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FDP Forum / Fender Amps: Vintage (before 1985) / Basket case or treasure? All original '67 Showman SF



Feb 19th, 2016 10:34 AM   Edit   Profile  

Hi everyone.
I just recently pulled an amp out of storage that I haven’t played with in over 25 years due to a blown out power transformer. Back when the transformer blew I remember it making a huge mess. Filled the jam room with smoke and coated the chassis and components with a brown goopy sludge that eventually hardened and appears really difficult to clean off now.
Now that I have this amp in front of me I’m wondering what I should do with it. The main power transformer obviously needs to be replaced and I think the smaller T2 transformer let a little smoke out too. Other than that this thing is 100% original and un tampered with including original filter caps, tubes, two-pronged plug and “death cap”.

I’d like to start playing out of this amp again, I just don’t know if it’s worth the repairs or not. Can anyone tell me what it is I have in front of me? Is it rare? Collectors piece? Basket case? Good project amp?

Here’s what I know:
Serial # and transformer code put it at either ’67 or ‘68
Showman Silverface with drip edge
AB763 circuit
All original components including filter caps and two pronged plug
Original JBL D140F speaker in cabinet.

Can anyone please chime in and identify anything else I may have overlooked? And again, is it worth salvaging?

Here's a link to a bunch of photos I put on Dropbox.

looking forward to thumping again

Dropbox photos

(This message was last edited by 211 at 12:35 PM, Feb 19th, 2016)

Contributing Member

So. Cal. USA

Feb 19th, 2016 12:05 PM   Edit   Profile  

These are awesome amps. I own one, a '67, I bought it as a non-working chassis only. Mine resides in JD Newell head cab and I had a 2-15 speaker cab built for it filled with Weber Neo 15s. Blonde Tolex with Oxblood grills. Yours is certainly worth fixing.

If it were on my bench I'd completely strip the chassis and clean it. Due to the amount of crud on the board it may be necessary to do the same thing to it.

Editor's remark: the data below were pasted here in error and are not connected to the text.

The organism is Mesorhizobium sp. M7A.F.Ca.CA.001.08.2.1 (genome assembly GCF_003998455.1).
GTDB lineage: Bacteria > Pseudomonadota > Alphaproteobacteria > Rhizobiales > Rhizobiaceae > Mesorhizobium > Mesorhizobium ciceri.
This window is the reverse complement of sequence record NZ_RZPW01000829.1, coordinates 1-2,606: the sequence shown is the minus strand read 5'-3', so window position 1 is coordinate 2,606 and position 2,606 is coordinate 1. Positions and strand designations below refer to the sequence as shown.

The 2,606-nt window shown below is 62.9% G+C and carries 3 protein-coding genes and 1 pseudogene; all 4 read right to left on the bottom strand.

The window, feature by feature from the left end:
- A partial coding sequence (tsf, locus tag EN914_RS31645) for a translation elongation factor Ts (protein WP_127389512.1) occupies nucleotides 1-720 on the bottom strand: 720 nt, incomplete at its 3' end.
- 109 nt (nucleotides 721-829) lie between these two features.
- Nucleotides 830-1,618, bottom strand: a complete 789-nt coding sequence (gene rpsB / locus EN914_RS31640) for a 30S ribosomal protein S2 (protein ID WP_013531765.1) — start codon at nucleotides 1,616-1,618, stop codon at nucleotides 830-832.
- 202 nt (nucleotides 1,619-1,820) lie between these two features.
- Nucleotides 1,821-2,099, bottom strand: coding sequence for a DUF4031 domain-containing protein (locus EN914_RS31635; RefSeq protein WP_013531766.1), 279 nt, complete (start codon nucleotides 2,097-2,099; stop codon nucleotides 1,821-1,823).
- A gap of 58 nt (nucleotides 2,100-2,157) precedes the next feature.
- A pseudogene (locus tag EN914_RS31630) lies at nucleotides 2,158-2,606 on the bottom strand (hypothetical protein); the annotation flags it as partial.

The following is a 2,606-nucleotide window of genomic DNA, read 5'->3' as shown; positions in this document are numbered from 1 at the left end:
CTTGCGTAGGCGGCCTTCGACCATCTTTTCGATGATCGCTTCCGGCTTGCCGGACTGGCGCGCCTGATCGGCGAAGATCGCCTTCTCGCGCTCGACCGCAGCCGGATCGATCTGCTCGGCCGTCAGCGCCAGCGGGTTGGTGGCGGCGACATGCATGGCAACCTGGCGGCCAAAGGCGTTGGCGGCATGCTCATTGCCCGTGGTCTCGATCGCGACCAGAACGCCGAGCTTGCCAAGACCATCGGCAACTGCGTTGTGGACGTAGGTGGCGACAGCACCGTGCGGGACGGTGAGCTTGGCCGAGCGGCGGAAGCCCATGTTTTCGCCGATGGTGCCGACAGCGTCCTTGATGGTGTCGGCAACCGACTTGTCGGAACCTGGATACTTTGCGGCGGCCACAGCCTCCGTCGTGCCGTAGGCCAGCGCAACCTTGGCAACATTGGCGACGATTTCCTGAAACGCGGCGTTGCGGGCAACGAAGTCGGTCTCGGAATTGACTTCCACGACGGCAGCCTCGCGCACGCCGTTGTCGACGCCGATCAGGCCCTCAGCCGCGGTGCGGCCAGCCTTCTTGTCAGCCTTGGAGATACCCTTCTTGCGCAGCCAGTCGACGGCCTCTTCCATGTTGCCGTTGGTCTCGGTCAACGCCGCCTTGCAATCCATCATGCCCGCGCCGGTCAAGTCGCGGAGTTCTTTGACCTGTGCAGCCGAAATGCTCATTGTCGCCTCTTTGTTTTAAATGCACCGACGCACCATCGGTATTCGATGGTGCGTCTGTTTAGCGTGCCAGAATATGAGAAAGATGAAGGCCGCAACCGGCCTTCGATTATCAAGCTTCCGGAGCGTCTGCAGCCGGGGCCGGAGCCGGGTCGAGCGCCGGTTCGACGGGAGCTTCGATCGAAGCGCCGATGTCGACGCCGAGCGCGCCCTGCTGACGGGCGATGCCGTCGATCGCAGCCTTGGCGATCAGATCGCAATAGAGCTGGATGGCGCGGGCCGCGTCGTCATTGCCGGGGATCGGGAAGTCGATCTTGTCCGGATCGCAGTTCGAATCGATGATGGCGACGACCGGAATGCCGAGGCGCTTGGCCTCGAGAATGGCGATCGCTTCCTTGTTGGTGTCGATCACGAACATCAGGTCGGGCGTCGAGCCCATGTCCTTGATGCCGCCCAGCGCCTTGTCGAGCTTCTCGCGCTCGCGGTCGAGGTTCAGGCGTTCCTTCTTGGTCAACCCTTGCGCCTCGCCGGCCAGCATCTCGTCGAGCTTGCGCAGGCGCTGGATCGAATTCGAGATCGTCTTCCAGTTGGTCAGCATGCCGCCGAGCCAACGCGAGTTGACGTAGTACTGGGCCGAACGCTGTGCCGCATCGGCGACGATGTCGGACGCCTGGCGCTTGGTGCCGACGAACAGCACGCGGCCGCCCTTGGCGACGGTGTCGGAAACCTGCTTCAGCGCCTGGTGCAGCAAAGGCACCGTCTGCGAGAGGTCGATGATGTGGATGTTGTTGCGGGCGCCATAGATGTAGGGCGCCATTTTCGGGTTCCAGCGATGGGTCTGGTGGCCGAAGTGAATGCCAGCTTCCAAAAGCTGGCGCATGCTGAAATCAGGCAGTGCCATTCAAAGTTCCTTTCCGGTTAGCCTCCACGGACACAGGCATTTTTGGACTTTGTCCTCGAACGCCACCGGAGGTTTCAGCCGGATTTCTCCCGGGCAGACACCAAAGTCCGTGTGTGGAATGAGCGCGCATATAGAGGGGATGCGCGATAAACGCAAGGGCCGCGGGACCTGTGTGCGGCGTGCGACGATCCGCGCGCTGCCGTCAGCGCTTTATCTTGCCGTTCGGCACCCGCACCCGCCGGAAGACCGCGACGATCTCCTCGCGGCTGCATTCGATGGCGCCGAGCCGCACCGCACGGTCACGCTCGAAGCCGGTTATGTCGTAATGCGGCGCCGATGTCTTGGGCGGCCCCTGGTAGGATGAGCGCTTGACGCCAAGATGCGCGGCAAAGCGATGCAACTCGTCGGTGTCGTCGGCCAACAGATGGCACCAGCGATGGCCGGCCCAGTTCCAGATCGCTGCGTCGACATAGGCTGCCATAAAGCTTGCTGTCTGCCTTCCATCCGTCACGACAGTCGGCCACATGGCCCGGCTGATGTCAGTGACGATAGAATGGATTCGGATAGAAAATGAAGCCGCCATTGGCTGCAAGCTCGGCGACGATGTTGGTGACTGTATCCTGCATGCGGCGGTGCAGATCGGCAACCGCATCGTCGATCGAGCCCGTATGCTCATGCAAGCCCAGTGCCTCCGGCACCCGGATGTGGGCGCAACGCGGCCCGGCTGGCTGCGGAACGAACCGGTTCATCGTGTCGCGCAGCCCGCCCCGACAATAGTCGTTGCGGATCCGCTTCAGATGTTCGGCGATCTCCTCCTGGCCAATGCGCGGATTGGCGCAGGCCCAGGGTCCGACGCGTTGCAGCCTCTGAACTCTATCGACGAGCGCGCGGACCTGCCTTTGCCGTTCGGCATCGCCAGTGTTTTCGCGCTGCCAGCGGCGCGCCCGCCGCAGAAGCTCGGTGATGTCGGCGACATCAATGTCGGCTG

It will need all new electrolytic caps, filter, bias and most likely bypass. All the resistors on the power tube sockets would get replaced and pots cleaned etc. Both Hammond and Heyboer make the power tranny for your amp so it should be outrageously priced. My best guess would be under $275 for all the parts to complete the resto plus tubes.

Your amp is a piece of history and should be restored. There aren't that many drip edge Showmans around.

There are pics in my profile of a '53 Fender Pro that had a catastrophic failure that I restored. These projects are quite fun and rewarding.


Alexandria, Virginia

Pass a bigger hammer
Feb 19th, 2016 01:53 PM   Edit   Profile  

A drip edge Single Showman horizontal cabinet... does it have/had tilt back legs also?... I don't think I've ever seen one. Showman cabs were discontinued in '68. That is a RARE cabinet! Probably more than those oddball first vertical/tall bassman cabs that were 26" wide.

That SF black line Showman head isn't something you see often either.

"is it worth salvaging?" IMO, a definite yes. Cool amp!

Guitar Fool
Contributing Member

Sunshine State

Just a pawn in someone else's game
Feb 19th, 2016 01:55 PM   Edit   Profile  

holy crap...you can smell the moejo!!!



Feb 19th, 2016 02:26 PM   Edit   Profile  

yeah its got the tilt back legs on the cabinet.
The only thing missing are the lugs that screw into the top of the cab so you can lock the head down and tilt it back without it sliding off.
Other than that, its all there.

Someone was telling me the speaker that's in it currently (JBL D140F) is a bass-specific speaker. Were these showman cabs ever fitted for a bass speaker or is this an oddball or perhaps retrofit?

Oh, also what is "Blackline"? I've heard it thrown around on some of these early models. Is that referring to the "tail" under the older-style Fender badges?

(This message was last edited by 211 at 04:31 PM, Feb 19th, 2016)


Alexandria, Virginia

Pass a bigger hammer
Feb 19th, 2016 03:06 PM   Edit   Profile  

Blackline... the vertical black lines on the power head faceplate. Story is they were layout placement lines for the SF faceplate print that accidentally got printed onto the faceplates. It's said they weren't intentional, but Fender not wasting anything used them. By mid 68 they were pretty much gone from the amps as that batch of faceplates were used up. True or not ??? ... that's the story passed around over the years. Also, usually the blackline models still have the AB763 (BF) circuits. With these old Fenders, there's always some exceptions.